The evil that More did
Sir: I am not a Christian, but Christ's words, 'Be not deceived; God is not mocked: for whatsoever a man soweth, that shall he also reap' seem singularly (and ironically) applicable to Thomas More. In his review of Peter Ackroyd's The Life of Thomas More (Books, 21 March), A.D. Nuttall invites us to sympathise with the terror of More's family and, indeed, of More himself. I would rather sympathise with the wretches whom More had burnt. Saying that history was against More is not good enough; killing someone for their beliefs, rather than their actions, is a dreadful thing to do. Condorcet, a more enlightened man than More, remarked somewhere that all evil proceeds from the division of men into two categories: those who think, and those who believe. More clearly fell into that second, and often foul, group.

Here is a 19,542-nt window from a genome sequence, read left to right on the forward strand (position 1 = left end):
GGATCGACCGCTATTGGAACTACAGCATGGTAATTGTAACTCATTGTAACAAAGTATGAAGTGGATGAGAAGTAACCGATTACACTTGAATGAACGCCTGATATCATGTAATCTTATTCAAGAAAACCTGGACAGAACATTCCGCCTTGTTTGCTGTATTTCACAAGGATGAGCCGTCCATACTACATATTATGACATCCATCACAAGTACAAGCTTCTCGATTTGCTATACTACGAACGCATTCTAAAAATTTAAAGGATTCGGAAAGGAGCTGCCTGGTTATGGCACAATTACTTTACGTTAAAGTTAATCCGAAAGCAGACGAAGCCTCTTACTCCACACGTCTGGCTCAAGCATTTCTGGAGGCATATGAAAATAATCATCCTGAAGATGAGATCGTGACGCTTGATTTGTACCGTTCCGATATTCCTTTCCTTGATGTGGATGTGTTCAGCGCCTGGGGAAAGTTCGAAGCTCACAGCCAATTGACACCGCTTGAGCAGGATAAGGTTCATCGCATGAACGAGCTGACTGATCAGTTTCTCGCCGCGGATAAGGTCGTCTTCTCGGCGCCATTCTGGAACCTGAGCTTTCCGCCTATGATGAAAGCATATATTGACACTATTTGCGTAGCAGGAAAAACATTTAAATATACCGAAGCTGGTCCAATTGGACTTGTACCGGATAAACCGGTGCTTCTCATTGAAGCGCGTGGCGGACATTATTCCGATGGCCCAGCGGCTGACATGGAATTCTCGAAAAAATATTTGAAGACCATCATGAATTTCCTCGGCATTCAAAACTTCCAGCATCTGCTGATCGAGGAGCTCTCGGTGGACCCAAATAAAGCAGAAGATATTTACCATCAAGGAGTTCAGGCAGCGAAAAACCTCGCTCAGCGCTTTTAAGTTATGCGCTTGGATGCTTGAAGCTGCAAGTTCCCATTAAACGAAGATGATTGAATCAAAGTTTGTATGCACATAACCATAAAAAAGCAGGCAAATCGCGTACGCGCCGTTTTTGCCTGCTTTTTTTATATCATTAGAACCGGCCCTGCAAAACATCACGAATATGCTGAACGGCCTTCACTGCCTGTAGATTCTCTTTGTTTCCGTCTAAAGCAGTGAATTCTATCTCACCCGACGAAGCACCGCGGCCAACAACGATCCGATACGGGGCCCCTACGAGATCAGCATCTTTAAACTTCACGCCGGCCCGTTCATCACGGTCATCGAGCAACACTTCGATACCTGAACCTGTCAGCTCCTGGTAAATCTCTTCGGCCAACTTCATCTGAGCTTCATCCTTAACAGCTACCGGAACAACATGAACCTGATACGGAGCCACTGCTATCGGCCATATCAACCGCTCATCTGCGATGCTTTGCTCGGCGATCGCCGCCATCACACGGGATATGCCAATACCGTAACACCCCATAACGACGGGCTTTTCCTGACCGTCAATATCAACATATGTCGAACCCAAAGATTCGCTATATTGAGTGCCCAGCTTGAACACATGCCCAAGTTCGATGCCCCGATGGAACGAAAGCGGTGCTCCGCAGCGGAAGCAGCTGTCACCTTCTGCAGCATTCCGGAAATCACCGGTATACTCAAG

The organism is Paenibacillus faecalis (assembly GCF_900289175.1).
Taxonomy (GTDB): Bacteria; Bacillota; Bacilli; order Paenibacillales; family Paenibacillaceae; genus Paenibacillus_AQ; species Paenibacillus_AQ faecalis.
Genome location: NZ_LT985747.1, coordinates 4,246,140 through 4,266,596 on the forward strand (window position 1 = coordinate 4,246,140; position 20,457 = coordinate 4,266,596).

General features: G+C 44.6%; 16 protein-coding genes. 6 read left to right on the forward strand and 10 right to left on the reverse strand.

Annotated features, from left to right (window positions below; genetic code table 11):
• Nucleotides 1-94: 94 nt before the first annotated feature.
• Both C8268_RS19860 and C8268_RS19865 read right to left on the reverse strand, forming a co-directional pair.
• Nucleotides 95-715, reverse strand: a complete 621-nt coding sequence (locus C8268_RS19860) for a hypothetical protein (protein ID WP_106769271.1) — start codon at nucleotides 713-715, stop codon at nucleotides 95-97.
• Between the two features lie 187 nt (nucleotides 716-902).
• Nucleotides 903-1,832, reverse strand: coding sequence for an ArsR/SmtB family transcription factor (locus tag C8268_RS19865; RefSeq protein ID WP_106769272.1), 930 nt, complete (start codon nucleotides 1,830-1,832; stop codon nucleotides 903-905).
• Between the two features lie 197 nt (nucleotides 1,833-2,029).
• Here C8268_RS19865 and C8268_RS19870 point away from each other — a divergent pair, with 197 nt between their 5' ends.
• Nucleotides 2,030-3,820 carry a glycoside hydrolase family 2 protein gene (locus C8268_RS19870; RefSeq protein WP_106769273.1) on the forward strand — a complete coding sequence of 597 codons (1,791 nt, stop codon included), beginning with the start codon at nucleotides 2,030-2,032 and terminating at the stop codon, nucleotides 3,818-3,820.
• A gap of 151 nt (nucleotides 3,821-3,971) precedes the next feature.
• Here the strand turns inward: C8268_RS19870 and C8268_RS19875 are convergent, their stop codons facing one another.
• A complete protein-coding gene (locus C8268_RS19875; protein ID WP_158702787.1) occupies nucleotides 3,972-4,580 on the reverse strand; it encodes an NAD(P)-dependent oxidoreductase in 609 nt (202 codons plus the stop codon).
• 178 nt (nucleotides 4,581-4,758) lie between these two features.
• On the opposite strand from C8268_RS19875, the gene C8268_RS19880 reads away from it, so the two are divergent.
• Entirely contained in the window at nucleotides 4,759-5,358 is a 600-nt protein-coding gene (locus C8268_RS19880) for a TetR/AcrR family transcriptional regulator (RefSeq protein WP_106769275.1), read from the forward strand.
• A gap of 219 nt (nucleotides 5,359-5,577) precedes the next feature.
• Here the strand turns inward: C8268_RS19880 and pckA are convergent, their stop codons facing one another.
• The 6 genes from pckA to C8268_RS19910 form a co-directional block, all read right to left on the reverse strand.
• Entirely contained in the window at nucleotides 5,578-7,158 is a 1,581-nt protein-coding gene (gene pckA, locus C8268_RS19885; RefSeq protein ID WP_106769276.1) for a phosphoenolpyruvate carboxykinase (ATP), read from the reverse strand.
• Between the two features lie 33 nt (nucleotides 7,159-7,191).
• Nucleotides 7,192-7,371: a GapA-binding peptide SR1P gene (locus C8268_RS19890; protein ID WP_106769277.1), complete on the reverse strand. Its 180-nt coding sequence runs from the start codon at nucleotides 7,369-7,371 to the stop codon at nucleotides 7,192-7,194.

More, of course, was a scholar, a diplo- mat, a statesman. Hitler's henchman, Hey- drich, was, we are told, an accomplished musician and had exquisite tastes. He was also an efficient administrator and died a `martyr', slain by backward Eastern Euro- peans. I wonder, will he be rehabilitated in a few hundred years, his killings glossed over for his finer points? The fact that More's killings were on a smaller scale than Heydrich's makes them no less reprehensi- ble or repugnant in my eyes.
Sinclair C. Dunnett
South Cannigall, St Ola, Orkney